Terribly aggrieved, Metuh and his company filed separate appeals against the Judgment of the Court on the grounds of bias and lack of fair trial. (See Destra Investment Ltd v. Federal Republic of Nigeria  6 NWLR (Pt. 1771) 57). The Court of Appeal allowed the appeal and held that the learned trial Judge was biased. This was on 16 December 2020. Consequently, the Judgment was set aside. The Court of Appeal directed that the matter be remitted to the Chief Judge of the Federal High Court for reassignment to another Judge who will conduct a fresh trial.
Adah, JCA, in delivering the opinion of the Court of Appeal, emphatically reasoned (at page 119 of the report):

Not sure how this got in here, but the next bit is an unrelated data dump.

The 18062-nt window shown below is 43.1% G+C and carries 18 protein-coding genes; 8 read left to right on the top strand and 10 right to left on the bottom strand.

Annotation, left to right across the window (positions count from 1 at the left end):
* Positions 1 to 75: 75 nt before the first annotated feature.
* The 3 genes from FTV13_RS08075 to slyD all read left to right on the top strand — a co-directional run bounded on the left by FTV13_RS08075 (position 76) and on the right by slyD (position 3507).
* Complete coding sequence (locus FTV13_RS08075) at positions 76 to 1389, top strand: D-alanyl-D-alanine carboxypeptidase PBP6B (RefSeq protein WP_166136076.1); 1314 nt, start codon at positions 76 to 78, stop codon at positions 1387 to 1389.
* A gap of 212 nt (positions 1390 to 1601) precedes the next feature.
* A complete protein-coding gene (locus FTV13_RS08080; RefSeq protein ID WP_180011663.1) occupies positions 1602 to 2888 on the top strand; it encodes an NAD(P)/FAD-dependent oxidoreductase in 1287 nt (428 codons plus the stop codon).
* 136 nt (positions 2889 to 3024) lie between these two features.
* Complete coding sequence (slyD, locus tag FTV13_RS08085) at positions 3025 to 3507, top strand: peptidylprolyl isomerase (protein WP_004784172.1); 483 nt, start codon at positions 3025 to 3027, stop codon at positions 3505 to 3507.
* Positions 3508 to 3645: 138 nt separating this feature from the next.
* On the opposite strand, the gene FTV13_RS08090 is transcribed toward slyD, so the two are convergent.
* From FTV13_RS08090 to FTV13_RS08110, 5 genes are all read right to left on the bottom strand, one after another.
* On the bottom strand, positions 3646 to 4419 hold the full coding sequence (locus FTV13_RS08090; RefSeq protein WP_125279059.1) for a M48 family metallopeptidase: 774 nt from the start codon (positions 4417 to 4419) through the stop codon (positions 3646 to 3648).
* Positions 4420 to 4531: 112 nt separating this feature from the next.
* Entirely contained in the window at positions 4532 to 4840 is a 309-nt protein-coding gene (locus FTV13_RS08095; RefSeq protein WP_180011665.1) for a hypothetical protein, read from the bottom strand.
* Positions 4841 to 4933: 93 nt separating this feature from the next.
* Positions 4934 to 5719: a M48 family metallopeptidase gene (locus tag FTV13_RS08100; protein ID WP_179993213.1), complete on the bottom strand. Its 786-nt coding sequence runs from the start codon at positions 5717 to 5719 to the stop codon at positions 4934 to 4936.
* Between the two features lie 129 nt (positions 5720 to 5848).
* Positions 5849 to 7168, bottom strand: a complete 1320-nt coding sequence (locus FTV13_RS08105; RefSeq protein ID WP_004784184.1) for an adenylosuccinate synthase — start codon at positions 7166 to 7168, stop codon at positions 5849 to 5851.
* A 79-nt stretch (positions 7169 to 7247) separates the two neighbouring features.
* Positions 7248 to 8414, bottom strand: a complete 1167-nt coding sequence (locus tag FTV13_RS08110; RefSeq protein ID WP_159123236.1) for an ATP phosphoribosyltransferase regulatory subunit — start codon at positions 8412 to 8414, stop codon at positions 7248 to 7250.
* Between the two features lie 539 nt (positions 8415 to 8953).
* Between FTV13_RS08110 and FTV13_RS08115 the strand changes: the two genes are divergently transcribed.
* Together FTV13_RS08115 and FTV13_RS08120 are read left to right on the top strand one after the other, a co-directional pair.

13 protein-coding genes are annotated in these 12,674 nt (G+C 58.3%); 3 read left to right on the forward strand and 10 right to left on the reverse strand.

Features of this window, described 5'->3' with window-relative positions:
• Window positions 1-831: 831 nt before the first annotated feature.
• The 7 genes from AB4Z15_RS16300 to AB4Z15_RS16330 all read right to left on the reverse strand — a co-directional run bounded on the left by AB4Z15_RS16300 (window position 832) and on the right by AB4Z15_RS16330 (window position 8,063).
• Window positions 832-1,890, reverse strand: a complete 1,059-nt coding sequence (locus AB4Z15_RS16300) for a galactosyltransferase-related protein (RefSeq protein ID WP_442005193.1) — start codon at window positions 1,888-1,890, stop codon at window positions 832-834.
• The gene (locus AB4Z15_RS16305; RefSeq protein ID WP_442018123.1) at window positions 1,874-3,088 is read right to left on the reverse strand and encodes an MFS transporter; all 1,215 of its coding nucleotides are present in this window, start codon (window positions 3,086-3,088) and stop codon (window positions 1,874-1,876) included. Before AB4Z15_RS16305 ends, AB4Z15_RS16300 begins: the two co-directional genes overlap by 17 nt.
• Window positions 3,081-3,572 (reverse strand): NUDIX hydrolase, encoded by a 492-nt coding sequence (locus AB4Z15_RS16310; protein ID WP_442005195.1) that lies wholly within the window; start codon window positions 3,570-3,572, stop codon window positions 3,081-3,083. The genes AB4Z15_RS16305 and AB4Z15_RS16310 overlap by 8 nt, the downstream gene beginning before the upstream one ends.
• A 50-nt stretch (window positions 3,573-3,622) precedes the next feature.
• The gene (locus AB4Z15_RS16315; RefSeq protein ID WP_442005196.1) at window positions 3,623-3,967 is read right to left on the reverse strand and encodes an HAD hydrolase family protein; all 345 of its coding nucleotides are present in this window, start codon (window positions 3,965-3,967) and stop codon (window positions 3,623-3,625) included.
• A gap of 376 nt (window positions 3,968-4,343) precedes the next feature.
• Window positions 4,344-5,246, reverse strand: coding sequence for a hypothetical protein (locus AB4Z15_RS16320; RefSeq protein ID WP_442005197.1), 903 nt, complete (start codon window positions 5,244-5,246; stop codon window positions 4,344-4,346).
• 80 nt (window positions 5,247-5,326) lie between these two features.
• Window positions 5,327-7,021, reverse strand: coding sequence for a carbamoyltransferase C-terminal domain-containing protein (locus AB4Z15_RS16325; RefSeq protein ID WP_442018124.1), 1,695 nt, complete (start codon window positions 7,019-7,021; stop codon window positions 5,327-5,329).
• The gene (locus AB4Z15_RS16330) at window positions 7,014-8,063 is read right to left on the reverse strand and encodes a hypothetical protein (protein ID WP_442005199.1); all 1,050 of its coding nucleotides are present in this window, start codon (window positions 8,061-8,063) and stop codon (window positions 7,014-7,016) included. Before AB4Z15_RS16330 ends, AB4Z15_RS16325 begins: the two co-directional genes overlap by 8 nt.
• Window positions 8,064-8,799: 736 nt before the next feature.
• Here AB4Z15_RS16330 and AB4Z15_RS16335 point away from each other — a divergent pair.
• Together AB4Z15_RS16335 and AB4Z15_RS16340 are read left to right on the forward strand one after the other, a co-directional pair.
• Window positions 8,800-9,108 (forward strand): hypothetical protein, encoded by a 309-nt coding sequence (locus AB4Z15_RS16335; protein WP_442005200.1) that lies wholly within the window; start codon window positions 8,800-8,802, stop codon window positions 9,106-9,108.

In the instant case, the learned trial Judge on record documented how he was worried by the act of the Appellant and his Counsel and the narrative suggests someone who has an axe to grind against the Appellant and his legal team. At a point he clearly desired to be recused from conducting the trial. The learned trial Judge catalogued the series of what he nursed or had against the Appellant and his legal team. The inference from this narrative is swiftly, to say the least, that the trial Judge was angered or wounded in his mind towards the Appellant and his lawyers. That is the inference that the Judge was likely to be biased and indeed he was biased against the Appellant in this case… Let me say a word here. Justice is universally rooted in confidence. When in a criminal trial, a person accused sniffs the polluted air of bias in a tangible form, the responsibility of the Court is to be circumspect of what gives the accused person reason to complain. This, unfortunately, is not what happened in the instant case. The learned trial Judge took the complaint, it appears, to be a personal assault to his person and his Court. He then began to labour to cope with the burden of hearing the case before him and ended up railing out what shows the colour of his bias against the Appellant in his Judgment. In all this, the Court was being watched by the ordinary people in the Court. A straight assessment of the utterances of the learned trial Judge in this case shows an exhibition of bias.